Many communion tables reflect/reinforce a Memorialist perspective by using the inscription “(Do this) in remembrance of me” (Luke 22, 1 Corinthians 11). In contrast, a verse that would better reflect and reinforce Calvin’s theology would be:  “(When he was a table with them, he took bread, blessed and broke it, and gave it to them.) Then their eyes were opened, and they recognized him ….”  (Luke 24:30-31) Such an inscription would be a more unique and powerful reminder that in worship we do not simply “remember” Jesus from long ago, but are nourished by the risen Christ who is present in worship through the transforming power of the Holy Spirit, who opens our eyes to see.

The Font

•August 9, 2017 • Leave a Comment

Font Composite

a brief reflection on furnishing worship space … 

“To the rest I say—I and not the Lord ….” -1 Corinthians 7:12a

Of the three major pieces associated with the ministry of Word and sacrament, I start with the font, mainly because it is the most neglected in our tradition. Let me try to draw a contrast by saying that instead of conveying associations between fresh water and spiritual renewal, too many fonts look like a flowerstand.  As you probably have observed, many fonts sometimes ARE used in that way. This experience is one reason I like fonts in which the bowl section is dramatically enlarged and/or raised, like those in the composite photo above. The most dramatic bowl I remember was so large you could easily give the baby a bath in it.  There are many possible materials and dimensions that might be pleasing, but am I most interested in certain proportions.  I prefer a bowl that is at least as wide as the base in which it rests, so that it’s not easy to try to place a vase on the rim, and avoids “creeping flower-stand tendencies.” Overall, the ideal font should be so inviting that it makes worshippers smile at the prospect of gathering around it to celebrate the baptism of the newest member of their family and faith community.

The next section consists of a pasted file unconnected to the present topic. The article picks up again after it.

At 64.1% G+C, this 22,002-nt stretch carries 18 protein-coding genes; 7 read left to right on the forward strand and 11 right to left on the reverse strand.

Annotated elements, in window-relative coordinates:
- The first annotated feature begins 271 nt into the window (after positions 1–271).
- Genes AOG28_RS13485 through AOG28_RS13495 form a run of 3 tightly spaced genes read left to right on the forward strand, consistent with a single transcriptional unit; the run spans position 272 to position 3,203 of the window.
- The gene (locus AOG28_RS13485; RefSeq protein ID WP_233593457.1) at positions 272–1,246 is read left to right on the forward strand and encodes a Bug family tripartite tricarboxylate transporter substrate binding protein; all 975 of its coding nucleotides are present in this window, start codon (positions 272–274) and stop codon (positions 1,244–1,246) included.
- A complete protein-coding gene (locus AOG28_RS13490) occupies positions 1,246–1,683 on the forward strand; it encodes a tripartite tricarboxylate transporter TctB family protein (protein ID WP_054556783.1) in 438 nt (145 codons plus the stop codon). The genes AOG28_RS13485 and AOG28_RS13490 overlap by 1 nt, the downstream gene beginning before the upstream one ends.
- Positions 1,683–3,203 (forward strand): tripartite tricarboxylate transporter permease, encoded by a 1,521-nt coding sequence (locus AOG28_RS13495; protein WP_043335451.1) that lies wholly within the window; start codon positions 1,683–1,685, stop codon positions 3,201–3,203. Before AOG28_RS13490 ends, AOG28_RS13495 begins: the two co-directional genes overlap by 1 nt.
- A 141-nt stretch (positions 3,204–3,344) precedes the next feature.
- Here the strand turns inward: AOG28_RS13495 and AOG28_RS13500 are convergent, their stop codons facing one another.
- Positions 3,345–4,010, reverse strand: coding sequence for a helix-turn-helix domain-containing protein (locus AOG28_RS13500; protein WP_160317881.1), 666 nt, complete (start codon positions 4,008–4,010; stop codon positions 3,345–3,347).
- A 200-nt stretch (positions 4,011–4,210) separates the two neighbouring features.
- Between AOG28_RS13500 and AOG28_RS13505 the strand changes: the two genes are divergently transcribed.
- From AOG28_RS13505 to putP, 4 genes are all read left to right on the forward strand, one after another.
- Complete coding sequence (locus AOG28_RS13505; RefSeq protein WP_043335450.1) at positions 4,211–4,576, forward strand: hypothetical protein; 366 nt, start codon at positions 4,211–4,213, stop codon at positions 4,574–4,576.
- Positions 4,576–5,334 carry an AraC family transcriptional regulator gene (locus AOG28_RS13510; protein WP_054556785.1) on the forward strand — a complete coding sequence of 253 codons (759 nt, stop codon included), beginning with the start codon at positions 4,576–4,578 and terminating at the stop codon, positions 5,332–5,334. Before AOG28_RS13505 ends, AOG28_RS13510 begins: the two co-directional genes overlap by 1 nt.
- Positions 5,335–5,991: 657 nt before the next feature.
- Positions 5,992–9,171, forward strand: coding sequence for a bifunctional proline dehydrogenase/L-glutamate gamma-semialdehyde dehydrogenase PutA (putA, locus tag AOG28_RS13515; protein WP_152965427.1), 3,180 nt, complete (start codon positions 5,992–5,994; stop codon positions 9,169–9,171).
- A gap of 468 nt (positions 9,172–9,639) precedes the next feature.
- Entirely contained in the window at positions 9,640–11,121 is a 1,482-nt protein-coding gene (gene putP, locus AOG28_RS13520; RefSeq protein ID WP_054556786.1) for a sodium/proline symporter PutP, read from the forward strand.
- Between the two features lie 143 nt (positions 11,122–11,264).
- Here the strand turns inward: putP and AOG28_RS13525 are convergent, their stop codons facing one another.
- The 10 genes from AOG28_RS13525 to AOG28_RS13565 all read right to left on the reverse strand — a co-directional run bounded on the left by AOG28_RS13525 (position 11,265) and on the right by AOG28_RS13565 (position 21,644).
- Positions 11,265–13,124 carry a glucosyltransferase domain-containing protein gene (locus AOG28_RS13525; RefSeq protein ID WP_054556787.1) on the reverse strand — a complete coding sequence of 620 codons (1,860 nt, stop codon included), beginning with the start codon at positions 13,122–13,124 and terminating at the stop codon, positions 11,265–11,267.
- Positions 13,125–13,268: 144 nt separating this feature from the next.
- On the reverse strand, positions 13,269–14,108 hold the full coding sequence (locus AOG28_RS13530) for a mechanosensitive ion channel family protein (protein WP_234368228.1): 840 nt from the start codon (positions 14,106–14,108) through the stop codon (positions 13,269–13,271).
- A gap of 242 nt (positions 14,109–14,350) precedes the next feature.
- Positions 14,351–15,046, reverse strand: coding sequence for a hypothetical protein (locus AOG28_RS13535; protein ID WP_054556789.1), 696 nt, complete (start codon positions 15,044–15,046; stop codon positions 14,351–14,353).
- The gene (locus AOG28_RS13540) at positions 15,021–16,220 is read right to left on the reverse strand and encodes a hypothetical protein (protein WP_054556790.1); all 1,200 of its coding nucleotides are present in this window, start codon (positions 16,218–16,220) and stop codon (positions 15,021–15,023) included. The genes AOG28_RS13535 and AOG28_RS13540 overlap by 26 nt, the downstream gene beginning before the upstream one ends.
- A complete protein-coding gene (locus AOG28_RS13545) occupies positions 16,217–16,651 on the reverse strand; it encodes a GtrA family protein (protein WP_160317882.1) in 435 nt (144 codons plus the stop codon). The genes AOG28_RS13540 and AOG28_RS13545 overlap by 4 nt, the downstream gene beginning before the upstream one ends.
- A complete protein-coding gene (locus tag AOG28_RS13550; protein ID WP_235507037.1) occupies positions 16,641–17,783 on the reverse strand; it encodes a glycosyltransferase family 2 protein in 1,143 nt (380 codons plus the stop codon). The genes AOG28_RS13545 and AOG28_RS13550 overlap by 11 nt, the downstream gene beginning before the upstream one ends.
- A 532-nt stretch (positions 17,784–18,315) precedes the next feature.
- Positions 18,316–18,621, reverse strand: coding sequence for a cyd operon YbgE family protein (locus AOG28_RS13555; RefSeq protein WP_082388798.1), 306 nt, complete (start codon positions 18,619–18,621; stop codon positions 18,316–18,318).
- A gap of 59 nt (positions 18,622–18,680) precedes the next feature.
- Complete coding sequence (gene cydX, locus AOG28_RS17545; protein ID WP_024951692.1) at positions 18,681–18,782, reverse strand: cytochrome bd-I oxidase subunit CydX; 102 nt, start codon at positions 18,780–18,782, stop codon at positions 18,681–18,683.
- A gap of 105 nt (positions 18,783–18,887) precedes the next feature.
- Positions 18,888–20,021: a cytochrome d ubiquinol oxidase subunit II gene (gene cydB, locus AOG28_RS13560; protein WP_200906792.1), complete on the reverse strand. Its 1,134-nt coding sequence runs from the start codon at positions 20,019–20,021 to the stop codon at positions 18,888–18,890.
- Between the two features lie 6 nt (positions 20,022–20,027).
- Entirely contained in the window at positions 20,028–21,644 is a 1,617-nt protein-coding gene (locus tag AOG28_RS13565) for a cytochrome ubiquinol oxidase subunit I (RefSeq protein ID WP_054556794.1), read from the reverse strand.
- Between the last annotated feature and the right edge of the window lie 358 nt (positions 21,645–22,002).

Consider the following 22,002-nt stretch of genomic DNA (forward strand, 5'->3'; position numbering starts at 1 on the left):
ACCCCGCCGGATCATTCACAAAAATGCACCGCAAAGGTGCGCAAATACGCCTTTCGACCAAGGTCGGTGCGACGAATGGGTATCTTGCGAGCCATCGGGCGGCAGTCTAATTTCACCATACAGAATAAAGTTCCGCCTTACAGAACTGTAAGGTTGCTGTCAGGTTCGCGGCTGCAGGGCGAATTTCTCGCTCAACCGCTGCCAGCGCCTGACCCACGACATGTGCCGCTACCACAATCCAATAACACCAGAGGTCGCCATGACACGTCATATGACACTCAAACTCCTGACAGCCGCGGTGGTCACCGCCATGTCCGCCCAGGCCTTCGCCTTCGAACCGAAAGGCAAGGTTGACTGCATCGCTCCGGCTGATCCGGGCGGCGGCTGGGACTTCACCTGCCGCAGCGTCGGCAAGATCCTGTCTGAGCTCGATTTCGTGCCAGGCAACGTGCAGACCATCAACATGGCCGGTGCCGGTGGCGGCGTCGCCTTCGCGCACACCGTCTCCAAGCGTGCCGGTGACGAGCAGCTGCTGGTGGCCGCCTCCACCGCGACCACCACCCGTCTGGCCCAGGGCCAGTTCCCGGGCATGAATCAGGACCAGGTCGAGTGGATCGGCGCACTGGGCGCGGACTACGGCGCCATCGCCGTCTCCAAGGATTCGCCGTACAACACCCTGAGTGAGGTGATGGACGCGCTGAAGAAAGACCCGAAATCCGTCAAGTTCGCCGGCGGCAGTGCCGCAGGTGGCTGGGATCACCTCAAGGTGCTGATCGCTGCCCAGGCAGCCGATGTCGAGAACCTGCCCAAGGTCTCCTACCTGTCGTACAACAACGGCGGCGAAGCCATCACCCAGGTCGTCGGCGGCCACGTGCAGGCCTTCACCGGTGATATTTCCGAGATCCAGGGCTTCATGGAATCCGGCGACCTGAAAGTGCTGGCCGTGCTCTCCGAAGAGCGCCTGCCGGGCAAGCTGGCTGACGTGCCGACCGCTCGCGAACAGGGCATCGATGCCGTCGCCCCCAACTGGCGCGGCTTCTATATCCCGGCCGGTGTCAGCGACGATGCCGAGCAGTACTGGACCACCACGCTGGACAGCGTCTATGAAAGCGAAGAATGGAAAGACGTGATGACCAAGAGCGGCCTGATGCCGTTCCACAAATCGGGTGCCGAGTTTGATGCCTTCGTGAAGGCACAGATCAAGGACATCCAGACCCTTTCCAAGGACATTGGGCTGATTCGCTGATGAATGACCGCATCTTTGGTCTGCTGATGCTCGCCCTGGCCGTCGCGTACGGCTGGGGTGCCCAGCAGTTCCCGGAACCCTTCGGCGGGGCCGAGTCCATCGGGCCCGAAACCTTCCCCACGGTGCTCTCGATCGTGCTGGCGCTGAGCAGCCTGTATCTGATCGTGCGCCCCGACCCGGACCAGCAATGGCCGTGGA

Games People Play

•May 24, 2017 • Leave a Comment

Slide2Sermon for the sixth Sunday in Easter, Acts of the Apostles 17:22-31 ….

Some of you know that I was in Springfield on Friday. I offered the invocation for the day’s session of the Illinois House of Representatives. I was the guest of my state representative, the Honorable Katie S., who just happens to be the daughter-in-law of Bob and Sandy S.

Given our system of government, a representative of the Church offering a prayer in the context of a State assembly naturally prompts questions about proper content. So in the formal invitation letter, the clerk of the House provides some guidance.

 As you might expect, there is advice about prayers being respectful to other traditions, not demeaning another faith, not proselytizing. But there is also this sentence: “Further, prayers should not make reference to religious figures that are unique to any one religion, or make any other denominational appeal.”

Some of you saw my Facebook post about this letter. I’d rather hear a rabbi, imam, or other religious leader pray authentically than listen to a generic prayer that “should not make reference to religious figures that are unique to any one religion.” We would learn so much more about one another!

The letter reminded me of Yale law professor Steven Carter’s book  “The Culture of Disbelief,” in which he argues that contemporary law and politics tends to trivialize religious devotion. Often it is assumed that religious particularity, like praying to Jesus, is unimportant and easily discarded, a facet of human personality with which public-minded citizens would not bother.

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As I prepared for the prayer, I saw three choices. I could disregard the instructions (but I’d rather build good relationships). I could try humor (which probably doesn’t work well in this context). Or, I could try to be creative and faithfulat the same time. I ended up framing a prayer to the God of the universe, addressed by many names, but never limited by any one name, the “Great Resister Of All Labels.”

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The prayer went something like this: